March 21, 2007


And wondering just when Al Gonzales will want to spend more time with his family. When we arrived last night, we heard Bush talking tough--wanting Rove and Miers to meet with congressional oversight, but in private, with no transcript, and not under oath.

President Jesus indeed.


Speaking of that, "Entire Field Of Credible Dem Candidates Has Gotten Fewer Divorces Than Rudy Alone" yet it is the Republican party that cares about family, right? Of course.

And less we forget, there is this:
"George Barna, a born-again Christian whose company is in Ventura, Calif., found that Massachusetts does indeed have the lowest divorce rate among all 50 states. More disturbing was the finding that born-again Christians have among the highest divorce rates."
In fact, the Bible Belt has the hightest divorce rates of anyone.


Speaking of Bible Belt madness, we drove past the subtleCROSS OF OUR LORD JESUS CHRIST MINISTRIES outside Groom, Texas. Everytime I see one of these ginormous crosses, I wonder if these evangelical conservatives have ever read the story of the Tower of Babel? But then again, I wonder if those putting up Ten Commandment monuments have ever read the part about worshiping idols. Or why those who display the decal of Calvin (from Calvin and Hobbes) praying to a cross even though that is a bootleg and copyright infringement. WWJD?


steve s said...

Interesting. Do most evangelicals really make that big of a deal about divorce in regards to candidates? I know some must. I belong to what what many would call an evangelical church, and I can honestly say that I have never heard anyone make that big of a deal about this. We have plenty of divorced and remarried people.

I wonder if this is more due to the candidates making a big deal of this and trying to show how "family" oriented they are.

As for the divorce data, I did some extensive research on divorce 2 years ago and don't remember reading anything reliable about a correlation between religious beliefs and divorce rates. Census data can be very unreliable in some areas, so I am interested if they used any other studies.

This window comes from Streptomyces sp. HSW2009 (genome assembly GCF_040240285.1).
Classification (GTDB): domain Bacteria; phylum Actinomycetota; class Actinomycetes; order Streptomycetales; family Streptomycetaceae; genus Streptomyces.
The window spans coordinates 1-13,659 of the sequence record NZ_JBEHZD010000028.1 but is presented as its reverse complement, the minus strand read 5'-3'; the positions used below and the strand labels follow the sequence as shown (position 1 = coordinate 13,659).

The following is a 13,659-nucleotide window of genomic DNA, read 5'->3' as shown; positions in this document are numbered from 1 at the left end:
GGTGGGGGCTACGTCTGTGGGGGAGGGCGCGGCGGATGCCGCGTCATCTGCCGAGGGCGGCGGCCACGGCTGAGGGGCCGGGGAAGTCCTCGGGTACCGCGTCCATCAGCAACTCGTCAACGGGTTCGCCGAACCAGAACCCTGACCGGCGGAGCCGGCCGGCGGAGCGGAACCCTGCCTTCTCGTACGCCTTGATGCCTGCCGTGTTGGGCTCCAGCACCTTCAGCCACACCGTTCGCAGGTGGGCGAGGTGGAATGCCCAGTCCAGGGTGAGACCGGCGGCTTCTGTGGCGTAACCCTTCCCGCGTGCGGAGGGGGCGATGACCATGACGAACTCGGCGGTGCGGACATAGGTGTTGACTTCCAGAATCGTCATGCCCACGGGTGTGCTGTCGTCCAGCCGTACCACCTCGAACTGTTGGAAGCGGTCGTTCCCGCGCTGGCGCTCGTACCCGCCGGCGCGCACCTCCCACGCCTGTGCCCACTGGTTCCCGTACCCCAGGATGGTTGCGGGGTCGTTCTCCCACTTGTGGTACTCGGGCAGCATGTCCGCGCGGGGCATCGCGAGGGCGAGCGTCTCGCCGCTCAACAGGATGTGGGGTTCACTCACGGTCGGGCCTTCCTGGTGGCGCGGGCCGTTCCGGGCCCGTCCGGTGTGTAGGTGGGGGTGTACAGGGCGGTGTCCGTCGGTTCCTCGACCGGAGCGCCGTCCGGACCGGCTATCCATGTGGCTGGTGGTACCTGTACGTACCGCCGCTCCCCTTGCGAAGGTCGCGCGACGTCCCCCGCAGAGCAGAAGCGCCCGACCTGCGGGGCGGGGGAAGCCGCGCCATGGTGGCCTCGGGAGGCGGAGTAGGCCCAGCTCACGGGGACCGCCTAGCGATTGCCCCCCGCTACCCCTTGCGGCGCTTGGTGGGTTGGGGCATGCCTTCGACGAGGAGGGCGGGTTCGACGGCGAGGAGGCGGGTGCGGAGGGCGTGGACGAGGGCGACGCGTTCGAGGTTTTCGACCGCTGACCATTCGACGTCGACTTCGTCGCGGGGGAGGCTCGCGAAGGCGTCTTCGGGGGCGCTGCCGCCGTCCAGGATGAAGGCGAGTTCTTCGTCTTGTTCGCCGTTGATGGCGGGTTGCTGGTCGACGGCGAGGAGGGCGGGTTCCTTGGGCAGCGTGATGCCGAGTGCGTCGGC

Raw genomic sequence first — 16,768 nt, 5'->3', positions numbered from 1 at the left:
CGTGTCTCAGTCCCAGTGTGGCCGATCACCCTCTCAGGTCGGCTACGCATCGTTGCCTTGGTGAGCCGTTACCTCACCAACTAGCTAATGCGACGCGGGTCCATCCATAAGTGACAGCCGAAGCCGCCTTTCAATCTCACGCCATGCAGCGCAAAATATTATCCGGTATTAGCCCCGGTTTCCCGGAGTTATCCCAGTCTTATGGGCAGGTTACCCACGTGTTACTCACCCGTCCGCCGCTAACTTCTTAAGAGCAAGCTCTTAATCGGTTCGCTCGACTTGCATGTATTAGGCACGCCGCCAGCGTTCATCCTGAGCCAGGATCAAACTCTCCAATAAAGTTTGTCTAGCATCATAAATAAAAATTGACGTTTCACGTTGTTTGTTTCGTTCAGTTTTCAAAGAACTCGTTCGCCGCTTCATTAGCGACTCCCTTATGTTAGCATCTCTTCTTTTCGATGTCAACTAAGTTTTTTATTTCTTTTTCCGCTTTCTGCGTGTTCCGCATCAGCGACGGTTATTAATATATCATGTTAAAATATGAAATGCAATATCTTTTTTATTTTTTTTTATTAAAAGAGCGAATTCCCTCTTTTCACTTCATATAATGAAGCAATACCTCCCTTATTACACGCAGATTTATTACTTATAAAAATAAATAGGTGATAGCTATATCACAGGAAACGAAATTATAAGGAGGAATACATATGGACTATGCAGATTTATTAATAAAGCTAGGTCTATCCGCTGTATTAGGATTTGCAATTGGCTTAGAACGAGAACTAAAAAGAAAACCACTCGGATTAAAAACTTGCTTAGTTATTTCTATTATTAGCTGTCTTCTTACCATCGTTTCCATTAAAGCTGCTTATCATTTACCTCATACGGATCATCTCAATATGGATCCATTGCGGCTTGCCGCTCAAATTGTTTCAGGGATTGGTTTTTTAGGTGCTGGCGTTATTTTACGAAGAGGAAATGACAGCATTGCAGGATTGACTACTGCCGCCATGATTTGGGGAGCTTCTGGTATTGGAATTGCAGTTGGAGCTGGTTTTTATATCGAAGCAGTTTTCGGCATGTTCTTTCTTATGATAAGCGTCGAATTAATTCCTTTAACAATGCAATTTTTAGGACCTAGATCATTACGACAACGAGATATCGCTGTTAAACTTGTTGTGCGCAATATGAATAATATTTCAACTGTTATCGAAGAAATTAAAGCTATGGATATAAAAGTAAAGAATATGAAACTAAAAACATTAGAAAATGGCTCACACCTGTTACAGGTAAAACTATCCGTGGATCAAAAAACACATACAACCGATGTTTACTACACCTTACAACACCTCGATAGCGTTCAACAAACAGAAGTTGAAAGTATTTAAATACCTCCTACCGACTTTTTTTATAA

It also looks like Gonzales is on his way out. Bush said he is doing a good job, which sounds an awful lot like, "hey Brownie, you're doing a heckava job."

Streak said...

Many conservative evangelicals do, and have pushed for restrictions on divorce or the "covenant marriage" idea. What puzzles me the most, however, is the assumption that those outside the conservative evangelical church are anti-family--which I think is clearly pushed by people like James Dobson.

Tony said...

I see Streak's point about anti-family--Dobson clearly believes that liberals are out to destroy families and they have no idea what a true family is.

Yet John Edwards, who Dobson would put in the liberal category, has been happily married for years and his marriage has survived the loss of a child and he's had two more since; plus, his wife has had breast cancer and he has stood beside her through it. Doesn't look like Edwards is anti-family.

And also Massachusetts having the lowest divorce rate in the country, yet they are probably one of the most liberal; have to be blind or foolish not to see the correlation.

One of the most heart-wrenching things I see as a minister of the Gospel is people betraying their marriage vows yet touting that "I'm born again."

This is definitely an area where the religious right needs to get the plank out of their own eye first.

Streak said...

Yeah, Tony, and despire my personal dislike of Hillary Clinton, she and Bill have maintained a marriage through some pretty intense pressures. Yet, for the right, they are the anti-christ on family issues.

Bootleg Blogger said...

I think it would be fun to REALLY explore "biblical" marriage sometime. I think there are lots of assumptions about what marriage entails, especially what it means to "get married" and how much of it is cultural vs biblical. We've heard alot about "Protecting" marriage lately- I wonder what version of marriage they are talking about. I see many religious folk getting all up-tight about protecting the civil definition of marriage- kind of funny if you think about it. Not much about protecting committed, loving relationships. A devotional I read recently used the passage on Jacob meeting Esau as he returned home with his family after having run for his life years earlier. The concubines were up in front of the line and the TWO wives were further back. Funny how fundamentalists embrace so much old testament stuff literally when convenient e.g. when coming up with positions on homosexuality or war, but conveniently write other passages off with deference to culture e.g. polygamy, concubines, etc... Like you say so often, I don't mind their inconsistency so much as long as they aren't blind to it and using it to moralize something down our throats like preemptive war. I'll stop there. Later-BB